Properly checking your blood pressure at home is one way to be proactive with your health and well-being. Why? Untreated high blood pressure can silently harm your body.
If left untreated, it can damage your kidneys, heart, brain and other organs (without symptoms) for many months.
In you are interested in checking your blood pressure, you can purchase blood pressure cuffs at any local pharmacy. A blood pressure cuff that goes on the upper arm is the best; however, a wrist cuff is an acceptable alternative. When you are ready to start monitoring, Stacey Brandt, a Nurse Practitioner at the Aurora Health Center in Slinger, recommends following these steps:
- Take your blood pressure at the same time every day, such as in the morning or evening.
- Wait at least 30 minutes after smoking, eating or exercising. Don’t drink coffee, tea, soda, or other caffeinated drinks before checking your blood pressure. If needed, use the restroom beforehand.
- Sit comfortably at a table with both feet on the floor. Don’t cross your legs or feet. Place the monitor near you.
- Rest for a few minutes before you begin. Make sure there are no distractions. This includes TV, cell phones and other electronics. Wait to have conversations with others until after you measure you blood pressure.
- Wrap the cuff:
- Place your arm on the table, palm up.
- Your arm should be at the level of your heart.
- Wrap the cuff around your upper arm, just above your elbow. It’s best done on bare skin, not over clothing.
- Most cuffs will show you where the blood vessel in the middle of the arm at the inner side of the elbow (the brachial artery) should line up with the cuff. Look in your monitor’s instruction booklet for an illustration.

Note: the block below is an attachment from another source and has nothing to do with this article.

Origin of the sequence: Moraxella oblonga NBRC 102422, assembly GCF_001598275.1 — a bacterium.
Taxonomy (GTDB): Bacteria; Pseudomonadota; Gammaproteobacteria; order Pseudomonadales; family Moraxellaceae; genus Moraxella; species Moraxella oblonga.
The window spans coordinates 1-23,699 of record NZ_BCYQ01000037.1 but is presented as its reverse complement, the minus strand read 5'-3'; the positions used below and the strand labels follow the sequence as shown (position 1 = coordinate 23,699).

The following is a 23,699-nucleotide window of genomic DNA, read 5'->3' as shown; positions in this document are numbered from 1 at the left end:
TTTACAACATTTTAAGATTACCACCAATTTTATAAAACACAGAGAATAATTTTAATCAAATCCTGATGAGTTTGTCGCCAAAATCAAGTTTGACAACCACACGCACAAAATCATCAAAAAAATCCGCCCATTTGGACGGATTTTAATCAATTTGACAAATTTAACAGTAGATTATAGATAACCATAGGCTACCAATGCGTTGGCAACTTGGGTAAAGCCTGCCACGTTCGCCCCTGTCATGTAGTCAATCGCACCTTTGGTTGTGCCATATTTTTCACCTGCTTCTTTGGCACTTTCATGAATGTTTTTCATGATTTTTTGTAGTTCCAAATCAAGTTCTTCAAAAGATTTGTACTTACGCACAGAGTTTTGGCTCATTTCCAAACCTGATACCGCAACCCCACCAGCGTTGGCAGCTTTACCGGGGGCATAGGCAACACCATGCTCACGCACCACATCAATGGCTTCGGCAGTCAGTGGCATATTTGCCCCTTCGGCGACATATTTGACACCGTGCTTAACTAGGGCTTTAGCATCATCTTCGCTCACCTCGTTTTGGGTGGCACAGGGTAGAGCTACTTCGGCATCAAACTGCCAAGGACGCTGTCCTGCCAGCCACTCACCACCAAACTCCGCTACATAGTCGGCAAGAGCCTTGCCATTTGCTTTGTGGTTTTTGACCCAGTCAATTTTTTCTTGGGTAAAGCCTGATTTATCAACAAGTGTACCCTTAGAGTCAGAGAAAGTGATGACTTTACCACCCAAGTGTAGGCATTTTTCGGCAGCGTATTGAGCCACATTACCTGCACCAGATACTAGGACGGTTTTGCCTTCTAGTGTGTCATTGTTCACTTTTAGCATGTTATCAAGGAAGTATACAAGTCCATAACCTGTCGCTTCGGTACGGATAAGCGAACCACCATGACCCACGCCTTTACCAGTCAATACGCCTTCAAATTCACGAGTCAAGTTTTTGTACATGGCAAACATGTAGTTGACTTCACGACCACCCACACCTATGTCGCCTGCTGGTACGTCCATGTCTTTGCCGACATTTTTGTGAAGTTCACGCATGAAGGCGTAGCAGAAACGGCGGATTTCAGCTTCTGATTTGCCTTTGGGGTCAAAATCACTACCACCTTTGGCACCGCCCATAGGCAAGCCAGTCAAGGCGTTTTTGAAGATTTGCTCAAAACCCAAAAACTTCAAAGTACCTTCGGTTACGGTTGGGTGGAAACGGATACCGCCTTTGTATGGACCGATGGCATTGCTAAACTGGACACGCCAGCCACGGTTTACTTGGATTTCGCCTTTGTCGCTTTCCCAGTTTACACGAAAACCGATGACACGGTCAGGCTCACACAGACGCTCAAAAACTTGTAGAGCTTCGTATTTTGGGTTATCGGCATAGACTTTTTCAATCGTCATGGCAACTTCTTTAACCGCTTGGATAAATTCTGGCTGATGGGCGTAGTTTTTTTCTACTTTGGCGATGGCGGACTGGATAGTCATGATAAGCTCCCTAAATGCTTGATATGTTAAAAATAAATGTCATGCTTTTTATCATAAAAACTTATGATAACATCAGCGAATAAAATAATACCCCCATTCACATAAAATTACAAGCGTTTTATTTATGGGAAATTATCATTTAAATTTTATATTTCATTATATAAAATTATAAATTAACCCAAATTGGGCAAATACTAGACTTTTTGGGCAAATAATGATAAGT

- You can also bring your cuff to your health care provider if you need further instruction.
- Inflate the cuff:
- Push the button that starts the pump.
- The cuff will tighten, then loosen.
- The numbers will change. When they stop changing, your blood pressure reading will appear.
- Take 2 or 3 readings 1 minute apart.
- Write down the results of each reading:
- Write down your blood pressure numbers for each reading. Note the date and time. Keep your results in one place, such as a notebook. Even if your monitor has a built-in memory, keep a hard copy of the readings.
- Bring your blood pressure records with you to each health care provider visit.
- If you start a new blood pressure medicine, note the day you started the new medicine. Also note the day if you change the dose of your medicine.
- Measure your blood pressure before your take your medicine. This information goes on your blood pressure recording sheet. This will help your healthcare provider check how well the medicine changes are working.
- Ask your provider what numbers mean that you should call him or her. Also ask what numbers mean you should get help right away.